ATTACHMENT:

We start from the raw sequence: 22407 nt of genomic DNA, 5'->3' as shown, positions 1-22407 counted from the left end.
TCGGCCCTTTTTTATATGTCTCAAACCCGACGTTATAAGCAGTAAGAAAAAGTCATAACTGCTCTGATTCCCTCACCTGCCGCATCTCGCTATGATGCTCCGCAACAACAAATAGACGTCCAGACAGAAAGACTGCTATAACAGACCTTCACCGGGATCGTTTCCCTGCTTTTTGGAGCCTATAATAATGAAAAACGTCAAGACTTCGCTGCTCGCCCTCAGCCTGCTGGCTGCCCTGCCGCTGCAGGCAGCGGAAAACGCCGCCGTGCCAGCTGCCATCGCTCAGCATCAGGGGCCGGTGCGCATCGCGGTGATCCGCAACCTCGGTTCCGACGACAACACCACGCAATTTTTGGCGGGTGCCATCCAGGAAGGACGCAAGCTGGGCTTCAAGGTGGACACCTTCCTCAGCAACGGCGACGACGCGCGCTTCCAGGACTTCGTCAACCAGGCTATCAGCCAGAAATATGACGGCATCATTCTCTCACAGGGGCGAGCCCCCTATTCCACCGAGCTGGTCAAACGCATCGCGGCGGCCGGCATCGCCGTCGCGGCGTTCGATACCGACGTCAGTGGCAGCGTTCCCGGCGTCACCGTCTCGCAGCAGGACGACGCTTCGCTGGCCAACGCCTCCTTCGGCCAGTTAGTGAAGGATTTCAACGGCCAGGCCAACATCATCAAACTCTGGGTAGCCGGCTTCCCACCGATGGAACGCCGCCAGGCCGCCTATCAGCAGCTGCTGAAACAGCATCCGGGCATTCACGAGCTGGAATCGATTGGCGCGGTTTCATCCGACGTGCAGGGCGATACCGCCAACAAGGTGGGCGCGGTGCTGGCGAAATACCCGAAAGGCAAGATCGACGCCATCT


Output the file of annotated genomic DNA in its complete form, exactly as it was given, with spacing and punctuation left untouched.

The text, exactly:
We start from the raw sequence: 22407 nt of genomic DNA, 5'->3' as shown, positions 1-22407 counted from the left end.
TCGGCCCTTTTTTATATGTCTCAAACCCGACGTTATAAGCAGTAAGAAAAAGTCATAACTGCTCTGATTCCCTCACCTGCCGCATCTCGCTATGATGCTCCGCAACAACAAATAGACGTCCAGACAGAAAGACTGCTATAACAGACCTTCACCGGGATCGTTTCCCTGCTTTTTGGAGCCTATAATAATGAAAAACGTCAAGACTTCGCTGCTCGCCCTCAGCCTGCTGGCTGCCCTGCCGCTGCAGGCAGCGGAAAACGCCGCCGTGCCAGCTGCCATCGCTCAGCATCAGGGGCCGGTGCGCATCGCGGTGATCCGCAACCTCGGTTCCGACGACAACACCACGCAATTTTTGGCGGGTGCCATCCAGGAAGGACGCAAGCTGGGCTTCAAGGTGGACACCTTCCTCAGCAACGGCGACGACGCGCGCTTCCAGGACTTCGTCAACCAGGCTATCAGCCAGAAATATGACGGCATCATTCTCTCACAGGGGCGAGCCCCCTATTCCACCGAGCTGGTCAAACGCATCGCGGCGGCCGGCATCGCCGTCGCGGCGTTCGATACCGACGTCAGTGGCAGCGTTCCCGGCGTCACCGTCTCGCAGCAGGACGACGCTTCGCTGGCCAACGCCTCCTTCGGCCAGTTAGTGAAGGATTTCAACGGCCAGGCCAACATCATCAAACTCTGGGTAGCCGGCTTCCCACCGATGGAACGCCGCCAGGCCGCCTATCAGCAGCTGCTGAAACAGCATCCGGGCATTCACGAGCTGGAATCGATTGGCGCGGTTTCATCCGACGTGCAGGGCGATACCGCCAACAAGGTGGGCGCGGTGCTGGCGAAATACCCGAAAGGCAAGATCGACGCCATCT